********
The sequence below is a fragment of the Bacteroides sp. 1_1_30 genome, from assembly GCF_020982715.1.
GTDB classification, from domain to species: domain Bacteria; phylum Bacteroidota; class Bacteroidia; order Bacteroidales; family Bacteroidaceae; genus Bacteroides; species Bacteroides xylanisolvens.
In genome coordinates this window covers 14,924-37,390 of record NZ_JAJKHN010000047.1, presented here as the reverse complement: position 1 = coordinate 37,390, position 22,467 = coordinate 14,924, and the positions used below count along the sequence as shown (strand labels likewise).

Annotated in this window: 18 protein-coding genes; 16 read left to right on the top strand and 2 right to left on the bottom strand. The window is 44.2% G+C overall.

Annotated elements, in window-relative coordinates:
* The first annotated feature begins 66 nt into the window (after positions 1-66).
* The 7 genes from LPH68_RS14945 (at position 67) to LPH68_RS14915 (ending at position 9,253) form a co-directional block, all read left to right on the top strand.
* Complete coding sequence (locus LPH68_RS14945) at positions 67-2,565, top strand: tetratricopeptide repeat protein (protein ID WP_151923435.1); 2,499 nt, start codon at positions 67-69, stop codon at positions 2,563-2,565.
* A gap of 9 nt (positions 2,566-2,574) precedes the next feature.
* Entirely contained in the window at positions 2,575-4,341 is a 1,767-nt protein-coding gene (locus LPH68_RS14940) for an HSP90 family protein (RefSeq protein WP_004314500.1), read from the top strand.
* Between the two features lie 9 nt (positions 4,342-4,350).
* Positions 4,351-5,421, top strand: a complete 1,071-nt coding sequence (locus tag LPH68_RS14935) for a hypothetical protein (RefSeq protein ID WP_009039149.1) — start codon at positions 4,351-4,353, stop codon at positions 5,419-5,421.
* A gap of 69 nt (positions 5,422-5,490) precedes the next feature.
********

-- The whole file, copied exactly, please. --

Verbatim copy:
The sequence below is a fragment of the Bacteroides sp. 1_1_30 genome, from assembly GCF_020982715.1.
GTDB classification, from domain to species: domain Bacteria; phylum Bacteroidota; class Bacteroidia; order Bacteroidales; family Bacteroidaceae; genus Bacteroides; species Bacteroides xylanisolvens.
In genome coordinates this window covers 14,924-37,390 of record NZ_JAJKHN010000047.1, presented here as the reverse complement: position 1 = coordinate 37,390, position 22,467 = coordinate 14,924, and the positions used below count along the sequence as shown (strand labels likewise).

Annotated in this window: 18 protein-coding genes; 16 read left to right on the top strand and 2 right to left on the bottom strand. The window is 44.2% G+C overall.

Annotated elements, in window-relative coordinates:
* The first annotated feature begins 66 nt into the window (after positions 1-66).
* The 7 genes from LPH68_RS14945 (at position 67) to LPH68_RS14915 (ending at position 9,253) form a co-directional block, all read left to right on the top strand.
* Complete coding sequence (locus LPH68_RS14945) at positions 67-2,565, top strand: tetratricopeptide repeat protein (protein ID WP_151923435.1); 2,499 nt, start codon at positions 67-69, stop codon at positions 2,563-2,565.
* A gap of 9 nt (positions 2,566-2,574) precedes the next feature.
* Entirely contained in the window at positions 2,575-4,341 is a 1,767-nt protein-coding gene (locus LPH68_RS14940) for an HSP90 family protein (RefSeq protein WP_004314500.1), read from the top strand.
* Between the two features lie 9 nt (positions 4,342-4,350).
* Positions 4,351-5,421, top strand: a complete 1,071-nt coding sequence (locus tag LPH68_RS14935) for a hypothetical protein (RefSeq protein ID WP_009039149.1) — start codon at positions 4,351-4,353, stop codon at positions 5,419-5,421.
* A gap of 69 nt (positions 5,422-5,490) precedes the next feature.